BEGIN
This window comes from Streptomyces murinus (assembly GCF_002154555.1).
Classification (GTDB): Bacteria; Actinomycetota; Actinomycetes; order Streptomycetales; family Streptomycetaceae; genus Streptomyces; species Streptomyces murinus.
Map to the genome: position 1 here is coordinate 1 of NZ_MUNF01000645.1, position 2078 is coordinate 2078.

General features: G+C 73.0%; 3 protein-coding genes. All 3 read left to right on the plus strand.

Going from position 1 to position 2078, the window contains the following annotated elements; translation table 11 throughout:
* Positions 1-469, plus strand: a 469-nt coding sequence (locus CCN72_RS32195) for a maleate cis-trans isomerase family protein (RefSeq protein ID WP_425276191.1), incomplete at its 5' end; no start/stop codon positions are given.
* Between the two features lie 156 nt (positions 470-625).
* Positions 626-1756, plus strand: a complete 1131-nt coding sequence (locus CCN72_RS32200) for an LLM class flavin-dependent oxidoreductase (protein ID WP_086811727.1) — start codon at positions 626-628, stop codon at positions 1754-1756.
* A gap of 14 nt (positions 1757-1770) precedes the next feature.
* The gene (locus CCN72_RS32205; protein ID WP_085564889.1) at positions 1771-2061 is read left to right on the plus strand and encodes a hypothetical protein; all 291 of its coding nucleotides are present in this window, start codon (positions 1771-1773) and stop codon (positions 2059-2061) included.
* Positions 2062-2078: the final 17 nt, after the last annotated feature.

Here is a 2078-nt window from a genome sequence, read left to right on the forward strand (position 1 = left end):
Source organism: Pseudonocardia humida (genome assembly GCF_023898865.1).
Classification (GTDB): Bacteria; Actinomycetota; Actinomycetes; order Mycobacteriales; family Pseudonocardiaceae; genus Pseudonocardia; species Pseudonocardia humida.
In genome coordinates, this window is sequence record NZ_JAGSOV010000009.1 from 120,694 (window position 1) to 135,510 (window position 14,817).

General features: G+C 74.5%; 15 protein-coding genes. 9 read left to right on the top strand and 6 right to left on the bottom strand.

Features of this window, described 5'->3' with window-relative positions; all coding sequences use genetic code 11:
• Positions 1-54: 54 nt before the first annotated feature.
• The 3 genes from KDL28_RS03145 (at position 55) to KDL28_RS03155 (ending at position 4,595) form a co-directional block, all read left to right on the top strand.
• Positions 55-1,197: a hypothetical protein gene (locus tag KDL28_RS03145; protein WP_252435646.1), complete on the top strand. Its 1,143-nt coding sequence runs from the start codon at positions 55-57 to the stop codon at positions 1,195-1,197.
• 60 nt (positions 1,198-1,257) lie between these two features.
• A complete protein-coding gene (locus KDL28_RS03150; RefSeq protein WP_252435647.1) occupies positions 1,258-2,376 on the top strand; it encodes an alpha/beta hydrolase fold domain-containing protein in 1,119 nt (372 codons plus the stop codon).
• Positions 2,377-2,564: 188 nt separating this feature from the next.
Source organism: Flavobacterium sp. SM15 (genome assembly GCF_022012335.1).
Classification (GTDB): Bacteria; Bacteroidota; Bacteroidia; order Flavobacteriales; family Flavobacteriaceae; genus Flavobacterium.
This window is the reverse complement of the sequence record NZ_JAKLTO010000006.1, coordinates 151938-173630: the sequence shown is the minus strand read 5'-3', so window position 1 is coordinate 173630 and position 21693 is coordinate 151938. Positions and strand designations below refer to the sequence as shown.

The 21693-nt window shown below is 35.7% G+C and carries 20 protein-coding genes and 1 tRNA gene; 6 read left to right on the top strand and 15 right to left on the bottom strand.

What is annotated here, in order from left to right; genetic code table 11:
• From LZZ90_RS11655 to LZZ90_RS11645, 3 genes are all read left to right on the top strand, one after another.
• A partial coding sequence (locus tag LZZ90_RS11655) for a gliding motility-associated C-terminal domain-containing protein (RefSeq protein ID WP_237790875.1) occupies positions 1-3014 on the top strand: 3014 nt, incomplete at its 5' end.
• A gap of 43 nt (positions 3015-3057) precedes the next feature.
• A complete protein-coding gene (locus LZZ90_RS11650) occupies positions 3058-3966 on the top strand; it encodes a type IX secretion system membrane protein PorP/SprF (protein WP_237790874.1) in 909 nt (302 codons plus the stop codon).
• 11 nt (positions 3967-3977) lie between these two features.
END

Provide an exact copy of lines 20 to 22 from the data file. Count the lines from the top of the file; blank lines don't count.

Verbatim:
• Positions 55-1,197: a hypothetical protein gene (locus tag KDL28_RS03145; protein WP_252435646.1), complete on the top strand. Its 1,143-nt coding sequence runs from the start codon at positions 55-57 to the stop codon at positions 1,195-1,197.
• 60 nt (positions 1,198-1,257) lie between these two features.
• A complete protein-coding gene (locus KDL28_RS03150; RefSeq protein WP_252435647.1) occupies positions 1,258-2,376 on the top strand; it encodes an alpha/beta hydrolase fold domain-containing protein in 1,119 nt (372 codons plus the stop codon).